The use of decision support tools resulted in improved shared decision-making among vascular surgeons and their patients, with improvement in patient knowledge and an increase in patient preference for nonsurgical treatments, according to the results of a study published in the European Journal of Vascular & Endovascular Surgery.

The OVIDIUS (Operative Vascular Intervention Decision-making Improvement Using SDM-tools) study was conducted in the outpatient clinics of 13 hospitals in the Netherlands from January 2018 to February 2021. Investigators evaluated the implementation and effectiveness of decision cards, consultation cards, online patient decision aids, and training on shared decision-making in vascular surgical practice.

Diagnoses among eligible patients included abdominal aortic aneurysm, varicose veins, carotid artery stenosis, or intermittent claudication.  Patients were offered more than 1 treatment option, including not to treat.


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The aforementioned decision support tools were developed, and practical consultation trainings were also used. Data were obtained from questionnaires, audio recordings of the consultations, and the decision aid’s content management system. Patients with carotid artery stenosis were eventually excluded from the study when it became logistically impossible to inform these patients about the study and introduce the decision support tools.

The primary outcome measure was the level of shared decision-making during the consultation according to the OPTION-5 (5-item observing patient involvement) instrument.

A total of 342 patients (40% women) were included, of whom 44.2% were in the control group and 55.8% were in the intervention group. The mean age of study participants was 62 years (standard deviation [SD], 13.3) in the control group and 65 years (SD, 12.9) in the intervention group. Among the participants, 87 had an abdominal aortic aneurysm, 143 had intermittent claudication, and 112 had varicose veins.

Following implementation of the decision support tools, the overall mean OPTION-5 score was significantly increased (37.8% [SD, 12.4] vs 28.7% [SD, 12.4]; mean difference, 9.1% [95% CI, 6.5-11.8; P <.001]). OPTION-5 scores were increased across all 3 disease groups, with the increase being significant (P < .001) for patients with intermittent claudication and varicose veins.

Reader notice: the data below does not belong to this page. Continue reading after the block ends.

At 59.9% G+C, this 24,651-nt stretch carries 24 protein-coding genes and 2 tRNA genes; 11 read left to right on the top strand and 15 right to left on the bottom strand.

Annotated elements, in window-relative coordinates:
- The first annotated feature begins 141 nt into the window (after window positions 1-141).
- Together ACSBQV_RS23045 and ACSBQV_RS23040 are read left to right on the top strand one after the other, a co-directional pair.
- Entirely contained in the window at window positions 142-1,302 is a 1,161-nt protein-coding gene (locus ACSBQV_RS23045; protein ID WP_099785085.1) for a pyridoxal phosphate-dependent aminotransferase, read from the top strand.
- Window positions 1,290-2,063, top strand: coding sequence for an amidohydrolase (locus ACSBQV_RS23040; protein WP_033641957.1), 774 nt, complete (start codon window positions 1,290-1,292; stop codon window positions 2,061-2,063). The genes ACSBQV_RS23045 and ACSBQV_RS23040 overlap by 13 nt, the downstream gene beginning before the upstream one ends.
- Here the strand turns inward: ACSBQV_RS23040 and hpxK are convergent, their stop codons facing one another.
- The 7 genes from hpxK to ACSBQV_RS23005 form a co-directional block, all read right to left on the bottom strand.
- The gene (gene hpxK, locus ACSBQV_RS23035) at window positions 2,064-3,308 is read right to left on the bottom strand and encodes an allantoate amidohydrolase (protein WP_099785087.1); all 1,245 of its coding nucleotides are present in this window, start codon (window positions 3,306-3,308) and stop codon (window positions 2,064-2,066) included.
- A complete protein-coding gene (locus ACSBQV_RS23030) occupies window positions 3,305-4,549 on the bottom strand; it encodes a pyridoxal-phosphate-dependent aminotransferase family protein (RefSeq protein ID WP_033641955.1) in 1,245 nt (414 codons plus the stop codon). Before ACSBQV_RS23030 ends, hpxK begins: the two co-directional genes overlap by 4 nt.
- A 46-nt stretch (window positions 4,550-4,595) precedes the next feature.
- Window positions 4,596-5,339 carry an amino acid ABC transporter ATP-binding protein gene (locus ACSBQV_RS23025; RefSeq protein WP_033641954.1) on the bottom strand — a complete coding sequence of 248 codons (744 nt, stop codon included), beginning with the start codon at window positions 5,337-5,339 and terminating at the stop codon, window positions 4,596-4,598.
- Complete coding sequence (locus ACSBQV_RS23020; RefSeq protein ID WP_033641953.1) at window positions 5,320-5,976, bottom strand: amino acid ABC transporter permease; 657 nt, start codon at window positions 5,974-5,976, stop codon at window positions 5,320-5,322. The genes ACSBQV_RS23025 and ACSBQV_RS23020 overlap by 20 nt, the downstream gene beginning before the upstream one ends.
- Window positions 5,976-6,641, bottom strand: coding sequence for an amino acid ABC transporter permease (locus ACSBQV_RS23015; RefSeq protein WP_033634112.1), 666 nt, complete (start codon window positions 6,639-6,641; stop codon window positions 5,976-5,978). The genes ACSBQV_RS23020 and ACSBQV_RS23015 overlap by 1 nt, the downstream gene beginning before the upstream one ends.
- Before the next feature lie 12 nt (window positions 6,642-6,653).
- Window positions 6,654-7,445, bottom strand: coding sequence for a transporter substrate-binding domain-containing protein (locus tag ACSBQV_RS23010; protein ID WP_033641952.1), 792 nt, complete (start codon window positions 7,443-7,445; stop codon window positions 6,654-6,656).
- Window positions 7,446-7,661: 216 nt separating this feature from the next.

The decision-support tool intervention, consultation duration, type of disease, and type of hospital were significant independent factors that affected the OPTION-5 score.

The median Shared Decision Making Questionnaire-physician version (SDM-Q-Doc) score for clinicians was significantly higher in the intervention group (80.0%; interquartile range [IQR] 71.1-86.7, 4.5% top score) vs the control group (73.3%, IQR 64.4-84.4, 2.8% top score).

Patient knowledge scores were significantly higher after introduction of the decision support tools (median difference: 13.3%; effect size: 0.13; P =.025).

Patients with abdominal aortic aneurysm and intermittent claudication more frequently preferred nonsurgical treatment options when decision support tools were used. Following the intervention, the percentage of patients with abdominal aortic aneurysm who chose conservative treatment significantly increased from 7.4% to 28.8% (95% CI, 23.2-35.9). Among patients with intermittent claudication, preference for percutaneous transluminal angioplasty treatment significantly decreased from 70% to 47% (difference: -24%, 95% CI, -38.3 to -7.2). Preference for continued supervised exercise training and conservative treatment increased significantly from 16% to 32% and nonsignificantly from 8% to 17%, respectively.

Shared decision-making training for clinicians (P <.001) and the decision aid for patients (P =.047) were found to most effectively enhance shared decision-making.

Among several study limitations, differences in severity and patient characteristics among the disease types could have affected the overall OPTION-5 scores. Also, not all of the intervention tools were used by every hospital or by individual clinicians. Furthermore, clinicians were likely aware of the study design, which could have affected their behavior and SDM-Q-Doc scores before implementation of the decision support tools.

“This multicenter stepped-wedge trial shows that the application of [decision support tools] in vascular surgery promotes patient involvement in the decision-making process for their vascular disease,” stated the researchers. “Patients were more knowledgeable about their disease and treatment options and less often chose invasive treatment options, without any adverse effects in terms of a higher decisional conflict or reduced quality of life.”

Reference

Stubenrouch FE, Peters LJ, de Mik SML, et al; on behalf of the OVIDIUS study group. Improving shared decision-making in vascular surgery: a stepped-wedge cluster-randomised trial.Eur J Vasc Endovasc Surg. Published online April 25, 2022. doi:10.1016/j.ejvs.2022.04.016